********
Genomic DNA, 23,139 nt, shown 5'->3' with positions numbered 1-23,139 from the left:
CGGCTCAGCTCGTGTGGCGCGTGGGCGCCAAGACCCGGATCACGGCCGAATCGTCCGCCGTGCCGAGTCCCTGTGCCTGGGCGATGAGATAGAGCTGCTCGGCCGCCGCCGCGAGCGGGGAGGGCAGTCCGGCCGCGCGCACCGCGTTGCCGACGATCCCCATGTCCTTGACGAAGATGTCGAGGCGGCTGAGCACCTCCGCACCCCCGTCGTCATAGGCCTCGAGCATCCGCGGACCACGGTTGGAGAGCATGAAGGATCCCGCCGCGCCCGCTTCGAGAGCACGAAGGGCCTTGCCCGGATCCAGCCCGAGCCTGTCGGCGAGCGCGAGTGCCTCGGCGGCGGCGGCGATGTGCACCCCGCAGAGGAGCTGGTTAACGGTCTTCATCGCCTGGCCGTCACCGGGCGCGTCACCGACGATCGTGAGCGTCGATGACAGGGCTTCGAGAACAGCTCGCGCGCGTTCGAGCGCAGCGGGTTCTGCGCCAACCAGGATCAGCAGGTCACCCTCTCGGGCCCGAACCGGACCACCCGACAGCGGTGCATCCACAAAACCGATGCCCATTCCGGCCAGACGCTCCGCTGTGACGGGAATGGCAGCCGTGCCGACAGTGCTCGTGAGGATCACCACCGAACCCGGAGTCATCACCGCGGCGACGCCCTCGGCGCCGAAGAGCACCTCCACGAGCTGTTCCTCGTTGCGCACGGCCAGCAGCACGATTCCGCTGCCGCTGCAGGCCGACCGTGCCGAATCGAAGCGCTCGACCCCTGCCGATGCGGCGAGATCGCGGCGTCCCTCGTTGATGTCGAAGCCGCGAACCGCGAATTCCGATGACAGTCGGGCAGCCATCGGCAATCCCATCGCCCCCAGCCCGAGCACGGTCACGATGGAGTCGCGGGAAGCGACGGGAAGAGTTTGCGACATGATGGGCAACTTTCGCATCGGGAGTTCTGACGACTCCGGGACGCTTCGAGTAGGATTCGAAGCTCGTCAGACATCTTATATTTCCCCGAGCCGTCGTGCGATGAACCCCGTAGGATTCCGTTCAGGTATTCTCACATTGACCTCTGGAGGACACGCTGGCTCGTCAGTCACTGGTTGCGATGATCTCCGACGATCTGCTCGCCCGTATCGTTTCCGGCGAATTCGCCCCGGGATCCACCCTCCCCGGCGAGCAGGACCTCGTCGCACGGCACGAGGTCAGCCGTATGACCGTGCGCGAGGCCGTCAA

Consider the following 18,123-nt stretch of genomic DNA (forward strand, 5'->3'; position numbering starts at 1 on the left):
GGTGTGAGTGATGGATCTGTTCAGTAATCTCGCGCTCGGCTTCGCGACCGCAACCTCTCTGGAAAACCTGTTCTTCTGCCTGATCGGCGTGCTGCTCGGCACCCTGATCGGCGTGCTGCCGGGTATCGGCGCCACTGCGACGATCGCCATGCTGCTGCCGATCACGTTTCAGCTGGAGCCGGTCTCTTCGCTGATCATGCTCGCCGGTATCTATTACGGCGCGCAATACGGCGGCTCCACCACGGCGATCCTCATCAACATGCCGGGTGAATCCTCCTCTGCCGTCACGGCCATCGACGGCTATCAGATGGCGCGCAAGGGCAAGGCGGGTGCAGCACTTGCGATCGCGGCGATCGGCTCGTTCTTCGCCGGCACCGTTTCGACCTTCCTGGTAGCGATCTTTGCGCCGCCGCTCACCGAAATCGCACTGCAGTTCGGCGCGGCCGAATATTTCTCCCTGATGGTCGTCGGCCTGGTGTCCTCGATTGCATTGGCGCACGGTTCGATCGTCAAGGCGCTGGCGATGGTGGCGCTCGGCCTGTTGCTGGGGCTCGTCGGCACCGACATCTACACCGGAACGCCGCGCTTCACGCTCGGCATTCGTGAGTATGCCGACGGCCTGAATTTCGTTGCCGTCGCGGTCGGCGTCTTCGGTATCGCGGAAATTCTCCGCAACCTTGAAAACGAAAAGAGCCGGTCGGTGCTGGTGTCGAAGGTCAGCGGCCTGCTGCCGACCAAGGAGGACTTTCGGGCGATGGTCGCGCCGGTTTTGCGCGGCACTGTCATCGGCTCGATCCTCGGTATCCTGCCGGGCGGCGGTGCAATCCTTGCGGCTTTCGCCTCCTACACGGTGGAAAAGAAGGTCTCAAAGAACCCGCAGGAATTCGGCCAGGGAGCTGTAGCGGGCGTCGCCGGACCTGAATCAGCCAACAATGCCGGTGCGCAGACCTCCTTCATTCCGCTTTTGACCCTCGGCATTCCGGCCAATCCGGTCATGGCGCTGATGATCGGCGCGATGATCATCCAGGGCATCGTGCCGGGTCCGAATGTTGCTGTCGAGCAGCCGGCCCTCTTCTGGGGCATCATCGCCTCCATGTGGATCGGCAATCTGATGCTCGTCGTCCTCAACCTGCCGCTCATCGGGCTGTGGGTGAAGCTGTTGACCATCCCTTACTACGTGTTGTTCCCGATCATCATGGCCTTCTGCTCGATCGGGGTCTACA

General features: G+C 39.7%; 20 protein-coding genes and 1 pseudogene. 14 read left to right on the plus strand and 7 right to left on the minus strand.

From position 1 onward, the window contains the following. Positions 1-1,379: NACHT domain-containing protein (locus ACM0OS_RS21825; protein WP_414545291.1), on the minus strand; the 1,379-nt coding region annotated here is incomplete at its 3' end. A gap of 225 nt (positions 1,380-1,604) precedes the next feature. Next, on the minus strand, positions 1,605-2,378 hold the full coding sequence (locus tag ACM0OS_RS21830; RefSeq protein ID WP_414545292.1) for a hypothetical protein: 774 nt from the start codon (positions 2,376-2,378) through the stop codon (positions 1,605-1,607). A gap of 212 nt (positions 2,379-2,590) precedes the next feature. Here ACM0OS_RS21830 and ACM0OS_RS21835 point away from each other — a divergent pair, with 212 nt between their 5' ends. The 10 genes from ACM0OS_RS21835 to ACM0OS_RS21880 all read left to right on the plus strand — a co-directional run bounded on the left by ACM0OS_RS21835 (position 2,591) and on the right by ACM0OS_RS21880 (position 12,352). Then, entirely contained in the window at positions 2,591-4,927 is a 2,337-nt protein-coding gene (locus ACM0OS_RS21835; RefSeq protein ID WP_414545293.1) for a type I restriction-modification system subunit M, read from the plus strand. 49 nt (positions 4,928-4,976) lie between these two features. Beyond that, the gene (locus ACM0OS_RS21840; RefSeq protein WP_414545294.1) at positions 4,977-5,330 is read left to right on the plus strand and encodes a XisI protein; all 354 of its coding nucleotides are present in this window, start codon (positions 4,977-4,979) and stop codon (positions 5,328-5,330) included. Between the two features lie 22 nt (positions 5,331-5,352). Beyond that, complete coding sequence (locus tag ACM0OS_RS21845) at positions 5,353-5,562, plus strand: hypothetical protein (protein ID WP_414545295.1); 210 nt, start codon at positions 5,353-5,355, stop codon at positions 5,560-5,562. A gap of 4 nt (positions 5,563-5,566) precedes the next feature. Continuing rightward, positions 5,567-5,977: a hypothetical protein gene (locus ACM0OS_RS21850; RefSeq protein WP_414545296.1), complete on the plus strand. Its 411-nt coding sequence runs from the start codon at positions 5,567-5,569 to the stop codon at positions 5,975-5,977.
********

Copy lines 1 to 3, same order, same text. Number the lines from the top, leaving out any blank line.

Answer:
Genomic DNA, 23,139 nt, shown 5'->3' with positions numbered 1-23,139 from the left:
CGGCTCAGCTCGTGTGGCGCGTGGGCGCCAAGACCCGGATCACGGCCGAATCGTCCGCCGTGCCGAGTCCCTGTGCCTGGGCGATGAGATAGAGCTGCTCGGCCGCCGCCGCGAGCGGGGAGGGCAGTCCGGCCGCGCGCACCGCGTTGCCGACGATCCCCATGTCCTTGACGAAGATGTCGAGGCGGCTGAGCACCTCCGCACCCCCGTCGTCATAGGCCTCGAGCATCCGCGGACCACGGTTGGAGAGCATGAAGGATCCCGCCGCGCCCGCTTCGAGAGCACGAAGGGCCTTGCCCGGATCCAGCCCGAGCCTGTCGGCGAGCGCGAGTGCCTCGGCGGCGGCGGCGATGTGCACCCCGCAGAGGAGCTGGTTAACGGTCTTCATCGCCTGGCCGTCACCGGGCGCGTCACCGACGATCGTGAGCGTCGATGACAGGGCTTCGAGAACAGCTCGCGCGCGTTCGAGCGCAGCGGGTTCTGCGCCAACCAGGATCAGCAGGTCACCCTCTCGGGCCCGAACCGGACCACCCGACAGCGGTGCATCCACAAAACCGATGCCCATTCCGGCCAGACGCTCCGCTGTGACGGGAATGGCAGCCGTGCCGACAGTGCTCGTGAGGATCACCACCGAACCCGGAGTCATCACCGCGGCGACGCCCTCGGCGCCGAAGAGCACCTCCACGAGCTGTTCCTCGTTGCGCACGGCCAGCAGCACGATTCCGCTGCCGCTGCAGGCCGACCGTGCCGAATCGAAGCGCTCGACCCCTGCCGATGCGGCGAGATCGCGGCGTCCCTCGTTGATGTCGAAGCCGCGAACCGCGAATTCCGATGACAGTCGGGCAGCCATCGGCAATCCCATCGCCCCCAGCCCGAGCACGGTCACGATGGAGTCGCGGGAAGCGACGGGAAGAGTTTGCGACATGATGGGCAACTTTCGCATCGGGAGTTCTGACGACTCCGGGACGCTTCGAGTAGGATTCGAAGCTCGTCAGACATCTTATATTTCCCCGAGCCGTCGTGCGATGAACCCCGTAGGATTCCGTTCAGGTATTCTCACATTGACCTCTGGAGGACACGCTGGCTCGTCAGTCACTGGTTGCGATGATCTCCGACGATCTGCTCGCCCGTATCGTTTCCGGCGAATTCGCCCCGGGATCCACCCTCCCCGGCGAGCAGGACCTCGTCGCACGGCACGAGGTCAGCCGTATGACCGTGCGCGAGGCCGTCAA

Consider the following 18,123-nt stretch of genomic DNA (forward strand, 5'->3'; position numbering starts at 1 on the left):